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Pitcher Matt Mazzoni joined the Mankato MoonDogs late in the offseason, and he turned into a Northwoods League All-Star selection.

It was late in the college baseball season, and Matt Mazzoni didn’t have a place to pitch this summer.

His coach at Fresno Pacific sent out an email to see if anyone was interested, hoping to find a spot for his junior right-hander. The Mankato MoonDogs answered.

“I’d probably be playing on a local team with some of my buddies,” Mazzoni said. “It wouldn’t be anything like the caliber of this league. I’d heard about these type of leagues, but I never thought I’d have a chance to play in one. When you get that kind of an opportunity, you can’t pass it up.”

The MoonDogs lost a couple of pitchers late in the college season and were looking for another arm. That email sparked some interest, and Mazzoni turned his opportunity into an All-Star selection last week.

“It’s definitely a dream come true,” Mazzoni said. “I was just happy to get into the league.”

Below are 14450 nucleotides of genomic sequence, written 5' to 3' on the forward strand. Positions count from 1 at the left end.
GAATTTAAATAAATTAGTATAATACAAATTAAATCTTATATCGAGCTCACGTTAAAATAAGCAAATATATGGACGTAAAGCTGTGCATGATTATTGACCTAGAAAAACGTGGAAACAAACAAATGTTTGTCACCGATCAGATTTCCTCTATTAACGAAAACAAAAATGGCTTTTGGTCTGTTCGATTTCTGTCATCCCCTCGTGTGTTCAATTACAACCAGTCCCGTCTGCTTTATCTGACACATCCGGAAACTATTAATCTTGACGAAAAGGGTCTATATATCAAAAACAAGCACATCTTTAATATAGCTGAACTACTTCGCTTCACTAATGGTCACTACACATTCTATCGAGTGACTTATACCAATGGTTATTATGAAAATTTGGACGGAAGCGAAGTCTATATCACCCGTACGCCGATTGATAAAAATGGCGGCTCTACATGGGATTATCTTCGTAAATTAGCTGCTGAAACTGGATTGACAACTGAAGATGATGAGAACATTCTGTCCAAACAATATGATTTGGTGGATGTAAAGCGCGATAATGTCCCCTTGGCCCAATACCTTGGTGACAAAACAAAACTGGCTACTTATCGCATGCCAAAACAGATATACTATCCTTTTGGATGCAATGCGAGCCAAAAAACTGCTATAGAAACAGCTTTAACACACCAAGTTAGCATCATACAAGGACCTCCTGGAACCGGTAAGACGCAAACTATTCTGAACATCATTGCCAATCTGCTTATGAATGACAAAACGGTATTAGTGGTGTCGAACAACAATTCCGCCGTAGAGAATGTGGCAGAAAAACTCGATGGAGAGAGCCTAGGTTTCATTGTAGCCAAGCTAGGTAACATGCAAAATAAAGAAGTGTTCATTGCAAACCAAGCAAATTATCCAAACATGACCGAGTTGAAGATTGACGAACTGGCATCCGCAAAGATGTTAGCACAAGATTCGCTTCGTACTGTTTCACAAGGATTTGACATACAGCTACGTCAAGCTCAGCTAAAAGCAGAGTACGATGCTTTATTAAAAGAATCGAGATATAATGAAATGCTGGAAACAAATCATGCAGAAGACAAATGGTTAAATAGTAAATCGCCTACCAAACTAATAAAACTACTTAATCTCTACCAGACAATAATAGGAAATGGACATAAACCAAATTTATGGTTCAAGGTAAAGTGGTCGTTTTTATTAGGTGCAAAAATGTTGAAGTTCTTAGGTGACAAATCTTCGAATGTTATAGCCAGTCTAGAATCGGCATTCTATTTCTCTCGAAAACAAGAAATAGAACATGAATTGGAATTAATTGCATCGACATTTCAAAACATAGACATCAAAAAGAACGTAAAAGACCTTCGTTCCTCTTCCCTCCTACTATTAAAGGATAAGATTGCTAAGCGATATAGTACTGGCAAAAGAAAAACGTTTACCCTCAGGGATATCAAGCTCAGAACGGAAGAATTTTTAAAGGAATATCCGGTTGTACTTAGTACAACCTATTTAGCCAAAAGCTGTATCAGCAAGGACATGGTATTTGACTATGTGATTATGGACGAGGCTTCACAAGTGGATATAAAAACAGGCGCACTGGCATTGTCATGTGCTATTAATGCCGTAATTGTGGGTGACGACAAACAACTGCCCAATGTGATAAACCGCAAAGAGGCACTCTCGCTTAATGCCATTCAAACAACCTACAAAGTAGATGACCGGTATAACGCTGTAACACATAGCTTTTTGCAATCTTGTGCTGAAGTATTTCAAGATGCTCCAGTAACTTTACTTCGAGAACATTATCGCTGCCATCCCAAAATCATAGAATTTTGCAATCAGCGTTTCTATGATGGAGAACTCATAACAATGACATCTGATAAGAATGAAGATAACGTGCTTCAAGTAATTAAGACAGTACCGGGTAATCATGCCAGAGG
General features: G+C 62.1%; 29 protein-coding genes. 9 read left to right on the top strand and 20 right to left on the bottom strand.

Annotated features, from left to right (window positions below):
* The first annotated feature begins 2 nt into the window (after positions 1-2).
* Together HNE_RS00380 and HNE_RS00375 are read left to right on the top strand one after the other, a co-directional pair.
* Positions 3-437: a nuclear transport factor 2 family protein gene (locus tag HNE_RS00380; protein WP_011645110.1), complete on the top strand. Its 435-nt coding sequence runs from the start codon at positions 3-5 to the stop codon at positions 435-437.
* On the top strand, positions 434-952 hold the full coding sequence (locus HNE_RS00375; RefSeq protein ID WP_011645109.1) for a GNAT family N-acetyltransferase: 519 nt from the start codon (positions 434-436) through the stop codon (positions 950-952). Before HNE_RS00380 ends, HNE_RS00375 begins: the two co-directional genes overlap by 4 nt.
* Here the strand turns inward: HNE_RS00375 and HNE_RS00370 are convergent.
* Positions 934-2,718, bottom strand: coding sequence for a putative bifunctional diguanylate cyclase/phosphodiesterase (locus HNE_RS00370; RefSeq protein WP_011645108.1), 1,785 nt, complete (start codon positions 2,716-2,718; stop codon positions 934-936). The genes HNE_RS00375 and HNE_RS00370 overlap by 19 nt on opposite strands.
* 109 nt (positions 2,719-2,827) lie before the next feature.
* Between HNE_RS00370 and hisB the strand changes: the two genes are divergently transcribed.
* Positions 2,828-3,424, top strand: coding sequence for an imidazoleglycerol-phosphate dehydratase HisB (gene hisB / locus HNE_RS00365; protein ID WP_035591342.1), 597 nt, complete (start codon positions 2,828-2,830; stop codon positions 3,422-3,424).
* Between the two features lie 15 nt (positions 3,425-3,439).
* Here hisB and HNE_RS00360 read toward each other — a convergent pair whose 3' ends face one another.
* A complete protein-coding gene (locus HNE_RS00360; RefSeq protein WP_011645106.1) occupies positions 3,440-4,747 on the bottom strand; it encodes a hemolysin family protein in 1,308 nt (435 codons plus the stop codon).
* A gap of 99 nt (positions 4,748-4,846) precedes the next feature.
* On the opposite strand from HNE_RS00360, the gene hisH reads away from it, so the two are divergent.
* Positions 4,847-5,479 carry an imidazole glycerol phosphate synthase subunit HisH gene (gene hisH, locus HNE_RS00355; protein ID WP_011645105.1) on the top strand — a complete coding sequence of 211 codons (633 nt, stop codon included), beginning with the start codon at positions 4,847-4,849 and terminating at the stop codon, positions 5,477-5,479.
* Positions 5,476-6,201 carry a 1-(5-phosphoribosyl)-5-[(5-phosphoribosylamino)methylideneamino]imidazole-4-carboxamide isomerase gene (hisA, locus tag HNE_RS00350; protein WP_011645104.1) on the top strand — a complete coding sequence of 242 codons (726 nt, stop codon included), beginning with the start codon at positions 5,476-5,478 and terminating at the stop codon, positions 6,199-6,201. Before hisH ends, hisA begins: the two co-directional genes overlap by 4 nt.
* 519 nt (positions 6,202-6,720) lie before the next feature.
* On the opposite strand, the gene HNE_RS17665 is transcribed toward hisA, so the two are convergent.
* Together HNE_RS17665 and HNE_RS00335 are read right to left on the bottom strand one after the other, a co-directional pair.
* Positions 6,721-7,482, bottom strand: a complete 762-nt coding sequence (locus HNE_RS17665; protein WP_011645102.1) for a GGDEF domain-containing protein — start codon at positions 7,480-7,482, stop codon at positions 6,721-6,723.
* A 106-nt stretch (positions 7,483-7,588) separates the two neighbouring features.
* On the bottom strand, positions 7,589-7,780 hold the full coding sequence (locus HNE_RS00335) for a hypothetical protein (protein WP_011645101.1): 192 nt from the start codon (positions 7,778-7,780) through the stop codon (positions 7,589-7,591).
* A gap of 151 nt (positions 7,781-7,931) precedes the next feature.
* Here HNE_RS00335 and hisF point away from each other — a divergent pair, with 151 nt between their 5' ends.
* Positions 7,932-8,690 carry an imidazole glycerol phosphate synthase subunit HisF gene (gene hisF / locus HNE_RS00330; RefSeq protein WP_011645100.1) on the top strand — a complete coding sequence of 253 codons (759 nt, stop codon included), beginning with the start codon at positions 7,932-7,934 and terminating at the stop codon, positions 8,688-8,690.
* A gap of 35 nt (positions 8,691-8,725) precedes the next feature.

Mazzoni is 3-0 with a 2.60 earned-run average, allowing 30 hits and 12 walks with 19 strikeouts in 34 2/3 innings. He doesn’t have an overpowering fastball, hitting 87 to 88 mph, but he uses that pitch to set up his others.

“He mixes three pitches, and he’s a strike-thrower,” MoonDogs manager Mike Orchard said. “He’s a pitch-to-contact guy. He doesn’t have many strikeouts, but he doesn’t have many walks.

“He’s an older guy, which I like. He’s not a high-velocity guy, but he gets it done.”

At the All-Star game Monday, Mazzoni pitched in relief, facing three batters and allowing one hit with one strikeout.

“It was a great experience,” he said.

Mazzoni had a freak accident on a bus ride a couple of weeks ago, banging his elbow on a seat as he put his bags away. He’ll likely be used in relief for most of the season because he threw so much in the first half, and he tossed three hitless innings out of the bullpen Friday.

He said that the Northwoods League experience has been everything he had heard it would be, and he’s learned a lot about pitching in the last couple of months.

“I’ve learned to trust my defense,” he said. “I don’t have to make the perfect pitch every time. I’ve learned to trust my pitches. I’ve learned to throw any pitch on any count, and I’ve gotten better command of my pitches.

“I’m having the time of my life.”

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